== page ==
December 16, 2010

Food for Healthy Hair

The next time you are in the grocery store, remember to add these items to your list!  According to WebMD, they promote healthy hair!

When it comes to foods that pack a beauty punch, it's hard to beat salmon. Loaded with omega-3 fatty acids, this high-quality protein source is also filled with vitamin B-12 and iron.  A deficiency can result in a dry scalp and thus hair, giving it a dull look.  If you are a vegan, include one or two tablespoons of ground flaxseed in your daily diet for some plant-based omega-3 fats.

Dark Green Vegetables
Popeye didn't eat all that spinach for healthy hair, but he could have. Spinach, like broccoli and Swiss chard, is an excellent source of vitamins A and C, which your body needs to produce sebum. The oily substance, secreted by your hair follicles, is the body's natural hair conditioner.  Dark green vegetables also provide iron and calcium.

Beans, beans, they're good for your ... hair?  I was surprised by this one too!  Yes, it's true. Legumes like kidney beans and lentils should be an important part of your hair-care diet. Not only do they provide plentiful protein to promote hair growth, but ample iron, zinc, and biotin. While rare, biotin deficiencies can result in brittle hair.  The American Dietetic Association, recommends three or more cups of lentils or beans each week.

Do you go nuts for thick, shiny hair? You should.  Brazil nuts are one of nature's best sources of selenium, an important mineral for the health of your scalp.  Walnuts contain alpha-linolenic acid, an omega-3 fatty acid that may help condition your hair. They are also a terrific source of zinc, as are cashews, pecans, and almonds. A zinc deficiency can lead to hair shedding, so make sure nuts are a regular on your healthy hair menu.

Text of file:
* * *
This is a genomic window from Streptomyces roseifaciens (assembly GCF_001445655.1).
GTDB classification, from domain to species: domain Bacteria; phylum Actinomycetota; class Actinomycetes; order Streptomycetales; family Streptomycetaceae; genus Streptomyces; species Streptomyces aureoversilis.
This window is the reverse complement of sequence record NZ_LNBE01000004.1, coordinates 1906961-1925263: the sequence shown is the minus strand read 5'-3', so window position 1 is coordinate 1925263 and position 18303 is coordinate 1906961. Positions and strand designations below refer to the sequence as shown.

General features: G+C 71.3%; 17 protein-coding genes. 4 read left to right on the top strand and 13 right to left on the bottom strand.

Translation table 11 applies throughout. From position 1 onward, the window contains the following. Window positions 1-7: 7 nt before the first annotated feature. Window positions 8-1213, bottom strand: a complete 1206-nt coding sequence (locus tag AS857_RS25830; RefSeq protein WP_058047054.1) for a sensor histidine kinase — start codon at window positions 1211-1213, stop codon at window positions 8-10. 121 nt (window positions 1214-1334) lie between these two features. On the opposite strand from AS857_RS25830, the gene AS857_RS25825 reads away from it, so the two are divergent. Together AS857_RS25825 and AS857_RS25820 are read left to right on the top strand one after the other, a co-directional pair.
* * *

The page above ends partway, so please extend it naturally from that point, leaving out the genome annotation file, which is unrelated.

Chickens and turkeys may have feathers, but the high-quality protein they provide will help give you the healthy hair you crave.  Without adequate protein or with low-quality protein, one can experience weak brittle hair, while a profound protein deficiency can result in loss of hair color.  Poultry also provides iron with a high degree of bioavailability, meaning your body can easily reap its benefits.

When it comes to healthy hair, it doesn't matter whether you like your eggs scrambled, fried, or over easy. However they're served up, eggs are one of the best protein sources you can find.  They also contain biotin and vitamin B-12, which are important beauty nutrients.

Whole Grains
Sink your teeth into hearty whole grains, including whole-wheat bread and fortified whole-grain breakfast cereals, for a hair-healthy dose of zinc, iron, and B vitamins.  A whole-grain snack can also be a great go-to food when your energy is zapped halfway through the afternoon, and you still have hours to go before dinner.

Oysters may be better known for their reputation as an aphrodisiac, but they can also lead to healthy hair -- and who doesn't love that?  The key to their love and hair-boosting abilities is zinc -- a powerful antioxidant.  If oysters don't make a regular appearance on your dinner plate, don't despair. In addition to getting it from whole grains and nuts, you can also get zinc from beef and lamb.
Low-Fat Dairy Products
Low-fat dairy products like skim milk and yogurt are great sources of calcium, an important mineral for hair growth. They also contain whey and casein, two high-quality protein sources.  For some healthy hair foods "to-go," try throwing a yogurt or cottage cheese cup in your bag when you head out in the morning to snack on later in the day. You can even boost their hair benefits by stirring in a couple of tablespoons of ground flaxseeds or walnuts for omega-3 fatty acids and zinc.

Carrots are an excellent source of vitamin A, which promotes a healthy scalp along with good vision.
Since a healthy scalp is essential for a shiny, well-conditioned head of hair, you'd be wise to include carrots in your diet as snacks or toppings on your salad.

No comments: